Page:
Healthcare costs may not be rising as fast as they once were, but it’s little consolation, as they’re still rising faster than inflation and are a continual cost headache for employers.
Here’s the good news: Medical cost increases are expected to hold steady in 2017 at 6.5%. Barbara Gniewek, principal in PwC’s Global Human Resources Services group, says while it’s not the double digit trend we saw years ago, it’s still rising and that companies “will continue to cost shift.”
As CEOs contemplate what may happen to the Affordable Care Act in 2017, some lawmakers—and President-elect Trump—say allowing insurers to sell across state lines would boost competition, bring more choices to market, and reduce premiums. The idea of selling insurance across state lines has been floated for many years and was first introduced in 2005 by two members of the House promoting the Health Care Choice Act of 2005.
But Linda Blumberg, a senior fellow at the Urban Institute’s Health Policy Center, said that if the ACA were repealed and insurers were allowed to sell across state lines, companies would likely establish themselves in places with little or no regulation. This would then leave an unbalanced risk pool in some states that may cause insurers to dramatically raise premiums on things like Plan G supplemental plan, or leave the market altogether. The National Association of Insurance Commissioners said it would just create “a race to the bottom.”
Critics of the idea also said that insurers would still simply adjust rates to reflect costs in each location anyway. “No one should be under the illusion you can dramatically lower the cost of insurance in Los Angeles if you buy an Arkansas policy,” said Edmund Haislmaier, senior research fellow at the Heritage Foundation.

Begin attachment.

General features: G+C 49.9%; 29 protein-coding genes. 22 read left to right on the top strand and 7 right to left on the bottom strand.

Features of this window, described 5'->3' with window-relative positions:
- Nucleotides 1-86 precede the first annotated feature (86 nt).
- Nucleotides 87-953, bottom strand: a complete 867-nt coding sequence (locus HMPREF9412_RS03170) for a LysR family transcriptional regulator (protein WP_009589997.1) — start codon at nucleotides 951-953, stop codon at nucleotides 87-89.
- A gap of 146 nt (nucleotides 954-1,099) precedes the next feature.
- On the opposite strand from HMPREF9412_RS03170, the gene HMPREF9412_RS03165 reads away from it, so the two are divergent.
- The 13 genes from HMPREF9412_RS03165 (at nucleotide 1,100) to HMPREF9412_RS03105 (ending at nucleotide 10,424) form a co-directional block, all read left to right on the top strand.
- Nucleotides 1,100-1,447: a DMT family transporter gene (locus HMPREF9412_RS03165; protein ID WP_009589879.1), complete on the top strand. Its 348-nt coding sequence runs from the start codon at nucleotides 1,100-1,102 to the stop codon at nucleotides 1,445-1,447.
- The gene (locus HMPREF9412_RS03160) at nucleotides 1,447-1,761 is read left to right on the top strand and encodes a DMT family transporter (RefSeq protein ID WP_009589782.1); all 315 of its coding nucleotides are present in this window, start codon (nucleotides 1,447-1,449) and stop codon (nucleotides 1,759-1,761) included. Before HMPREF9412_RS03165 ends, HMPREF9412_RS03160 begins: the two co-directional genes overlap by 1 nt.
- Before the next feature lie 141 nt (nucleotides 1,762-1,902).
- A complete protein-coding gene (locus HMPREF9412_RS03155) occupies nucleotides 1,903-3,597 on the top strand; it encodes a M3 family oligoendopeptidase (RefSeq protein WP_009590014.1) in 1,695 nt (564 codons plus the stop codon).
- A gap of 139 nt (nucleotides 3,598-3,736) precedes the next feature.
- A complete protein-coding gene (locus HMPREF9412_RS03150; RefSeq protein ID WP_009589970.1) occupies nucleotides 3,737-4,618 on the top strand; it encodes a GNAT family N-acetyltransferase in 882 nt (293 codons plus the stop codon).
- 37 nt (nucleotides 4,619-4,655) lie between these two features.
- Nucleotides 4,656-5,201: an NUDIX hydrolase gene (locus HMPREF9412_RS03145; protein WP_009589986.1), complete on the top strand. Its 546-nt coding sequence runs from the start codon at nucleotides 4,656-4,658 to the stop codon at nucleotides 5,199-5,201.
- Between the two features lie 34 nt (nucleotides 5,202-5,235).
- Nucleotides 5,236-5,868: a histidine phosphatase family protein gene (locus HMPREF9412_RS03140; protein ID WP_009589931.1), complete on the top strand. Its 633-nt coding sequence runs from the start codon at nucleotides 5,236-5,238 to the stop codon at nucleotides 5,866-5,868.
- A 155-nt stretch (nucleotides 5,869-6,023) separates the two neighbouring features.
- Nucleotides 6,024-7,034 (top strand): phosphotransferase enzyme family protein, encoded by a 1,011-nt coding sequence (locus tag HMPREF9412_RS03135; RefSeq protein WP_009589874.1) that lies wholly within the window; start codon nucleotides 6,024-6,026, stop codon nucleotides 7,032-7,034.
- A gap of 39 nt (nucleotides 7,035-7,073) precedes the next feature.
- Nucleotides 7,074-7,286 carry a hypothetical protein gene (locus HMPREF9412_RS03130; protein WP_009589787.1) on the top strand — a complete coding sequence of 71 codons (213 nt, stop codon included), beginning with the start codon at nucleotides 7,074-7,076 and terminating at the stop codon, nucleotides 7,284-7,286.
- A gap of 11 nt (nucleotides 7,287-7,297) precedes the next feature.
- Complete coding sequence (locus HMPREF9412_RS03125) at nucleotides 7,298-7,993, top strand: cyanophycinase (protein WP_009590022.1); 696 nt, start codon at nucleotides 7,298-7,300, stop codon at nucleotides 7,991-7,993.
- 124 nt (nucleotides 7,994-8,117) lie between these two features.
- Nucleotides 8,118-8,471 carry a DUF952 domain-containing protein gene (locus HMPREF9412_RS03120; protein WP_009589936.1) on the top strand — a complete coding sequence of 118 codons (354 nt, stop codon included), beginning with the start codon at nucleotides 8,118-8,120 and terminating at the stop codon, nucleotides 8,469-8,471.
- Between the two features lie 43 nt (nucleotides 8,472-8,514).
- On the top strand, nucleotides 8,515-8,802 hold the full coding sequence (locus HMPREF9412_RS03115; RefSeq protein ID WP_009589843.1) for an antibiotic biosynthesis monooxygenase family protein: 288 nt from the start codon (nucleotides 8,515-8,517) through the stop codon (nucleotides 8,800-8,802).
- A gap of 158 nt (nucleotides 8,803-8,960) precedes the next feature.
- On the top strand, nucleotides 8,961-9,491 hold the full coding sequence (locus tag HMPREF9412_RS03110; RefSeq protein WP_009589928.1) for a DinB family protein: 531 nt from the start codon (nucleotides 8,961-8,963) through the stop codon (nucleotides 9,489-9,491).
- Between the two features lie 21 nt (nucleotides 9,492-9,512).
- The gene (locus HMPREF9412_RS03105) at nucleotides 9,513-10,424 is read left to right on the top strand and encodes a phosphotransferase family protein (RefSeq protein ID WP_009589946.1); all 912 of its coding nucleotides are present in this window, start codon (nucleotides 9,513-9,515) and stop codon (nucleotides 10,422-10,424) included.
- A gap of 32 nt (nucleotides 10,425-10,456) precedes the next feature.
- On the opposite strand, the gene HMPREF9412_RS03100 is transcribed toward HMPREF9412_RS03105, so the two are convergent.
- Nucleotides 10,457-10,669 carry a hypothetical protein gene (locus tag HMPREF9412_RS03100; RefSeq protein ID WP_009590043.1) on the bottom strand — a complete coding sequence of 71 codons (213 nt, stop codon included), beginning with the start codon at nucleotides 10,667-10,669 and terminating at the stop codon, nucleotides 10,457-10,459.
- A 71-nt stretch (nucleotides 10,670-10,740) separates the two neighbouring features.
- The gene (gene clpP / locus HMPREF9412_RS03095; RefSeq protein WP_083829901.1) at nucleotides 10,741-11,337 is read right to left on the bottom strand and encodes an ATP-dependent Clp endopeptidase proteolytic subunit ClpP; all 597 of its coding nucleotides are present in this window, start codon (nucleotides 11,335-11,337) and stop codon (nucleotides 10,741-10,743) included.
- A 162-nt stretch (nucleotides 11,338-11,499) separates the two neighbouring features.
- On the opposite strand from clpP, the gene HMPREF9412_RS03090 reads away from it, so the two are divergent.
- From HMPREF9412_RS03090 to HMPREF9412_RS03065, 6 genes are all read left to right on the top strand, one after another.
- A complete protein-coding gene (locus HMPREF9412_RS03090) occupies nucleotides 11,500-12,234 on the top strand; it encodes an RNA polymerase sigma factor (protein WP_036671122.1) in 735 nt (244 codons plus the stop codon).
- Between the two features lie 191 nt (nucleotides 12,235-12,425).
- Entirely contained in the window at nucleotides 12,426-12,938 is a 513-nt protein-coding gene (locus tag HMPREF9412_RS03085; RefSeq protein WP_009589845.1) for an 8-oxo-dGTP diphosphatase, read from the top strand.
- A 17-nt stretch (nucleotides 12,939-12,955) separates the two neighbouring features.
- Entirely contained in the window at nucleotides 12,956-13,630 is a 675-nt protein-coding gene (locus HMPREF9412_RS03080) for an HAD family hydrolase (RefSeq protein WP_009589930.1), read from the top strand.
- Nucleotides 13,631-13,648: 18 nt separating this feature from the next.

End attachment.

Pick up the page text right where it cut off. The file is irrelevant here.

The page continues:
Insurance executives question whether interstate sales would even create much competition. While there’s a provision in the Affordable Care Act that allows insurers to sell individual policies across state lines through special agreements, there has been little interest or participation.
Gniewek says employers will likely continue the trend of moving more healthcare costs to employees with higher deductibles, switching to high performing providers, offering narrower drug options or higher co-pays. Others may also look more to long-term initiatives such as wellness programs to help save money.
While shifting more costs to employees may be a necessary evil, it can come at the cost of reducing morale. Many large employers are taking an active role in the issue by investing more in the health of their employees. Brian Moynihan, CEO of Bank of America, said that their wellness program is a worthwhile investment and “becoming core to how we create the best workplace for our teammates.” He said it also helps keep annual cost increases lower than average rates across the country and that employees earning less than $50,000 per year have not seen premiums increase since 2012.
Moynihan points to research that shows an employee who decreases their body mass index by one point can reduce healthcare costs by $1,500 per year. “CEOs know that the most important source of company excellence is our people. It’s our responsibility as business leaders to invest in the health and well-being of our employees. Wellness programs are a great way to do that,” said Moynihan.